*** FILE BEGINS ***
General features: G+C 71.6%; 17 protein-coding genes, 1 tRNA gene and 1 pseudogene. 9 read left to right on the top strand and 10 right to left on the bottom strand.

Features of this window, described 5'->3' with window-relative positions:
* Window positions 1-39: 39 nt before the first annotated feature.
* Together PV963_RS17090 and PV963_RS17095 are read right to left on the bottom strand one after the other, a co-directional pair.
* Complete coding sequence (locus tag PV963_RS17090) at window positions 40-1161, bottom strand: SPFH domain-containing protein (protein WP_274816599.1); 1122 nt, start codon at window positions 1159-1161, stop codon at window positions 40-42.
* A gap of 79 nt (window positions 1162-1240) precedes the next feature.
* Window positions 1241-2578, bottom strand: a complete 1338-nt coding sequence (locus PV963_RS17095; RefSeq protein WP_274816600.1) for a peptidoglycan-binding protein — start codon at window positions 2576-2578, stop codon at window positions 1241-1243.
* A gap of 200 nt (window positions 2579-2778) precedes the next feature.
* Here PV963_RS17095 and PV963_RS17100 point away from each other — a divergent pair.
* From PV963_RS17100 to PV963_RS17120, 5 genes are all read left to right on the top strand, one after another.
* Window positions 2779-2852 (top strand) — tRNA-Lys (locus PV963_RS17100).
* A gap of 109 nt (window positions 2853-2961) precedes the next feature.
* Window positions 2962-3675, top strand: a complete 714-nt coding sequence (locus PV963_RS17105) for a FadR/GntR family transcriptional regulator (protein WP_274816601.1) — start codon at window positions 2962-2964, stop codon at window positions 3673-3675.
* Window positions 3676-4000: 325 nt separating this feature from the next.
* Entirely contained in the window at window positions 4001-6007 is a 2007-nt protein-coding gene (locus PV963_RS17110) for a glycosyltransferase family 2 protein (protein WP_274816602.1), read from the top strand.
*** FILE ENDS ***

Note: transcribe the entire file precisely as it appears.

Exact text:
General features: G+C 71.6%; 17 protein-coding genes, 1 tRNA gene and 1 pseudogene. 9 read left to right on the top strand and 10 right to left on the bottom strand.

Features of this window, described 5'->3' with window-relative positions:
* Window positions 1-39: 39 nt before the first annotated feature.
* Together PV963_RS17090 and PV963_RS17095 are read right to left on the bottom strand one after the other, a co-directional pair.
* Complete coding sequence (locus tag PV963_RS17090) at window positions 40-1161, bottom strand: SPFH domain-containing protein (protein WP_274816599.1); 1122 nt, start codon at window positions 1159-1161, stop codon at window positions 40-42.
* A gap of 79 nt (window positions 1162-1240) precedes the next feature.
* Window positions 1241-2578, bottom strand: a complete 1338-nt coding sequence (locus PV963_RS17095; RefSeq protein WP_274816600.1) for a peptidoglycan-binding protein — start codon at window positions 2576-2578, stop codon at window positions 1241-1243.
* A gap of 200 nt (window positions 2579-2778) precedes the next feature.
* Here PV963_RS17095 and PV963_RS17100 point away from each other — a divergent pair.
* From PV963_RS17100 to PV963_RS17120, 5 genes are all read left to right on the top strand, one after another.
* Window positions 2779-2852 (top strand) — tRNA-Lys (locus PV963_RS17100).
* A gap of 109 nt (window positions 2853-2961) precedes the next feature.
* Window positions 2962-3675, top strand: a complete 714-nt coding sequence (locus PV963_RS17105) for a FadR/GntR family transcriptional regulator (protein WP_274816601.1) — start codon at window positions 2962-2964, stop codon at window positions 3673-3675.
* Window positions 3676-4000: 325 nt separating this feature from the next.
* Entirely contained in the window at window positions 4001-6007 is a 2007-nt protein-coding gene (locus PV963_RS17110) for a glycosyltransferase family 2 protein (protein WP_274816602.1), read from the top strand.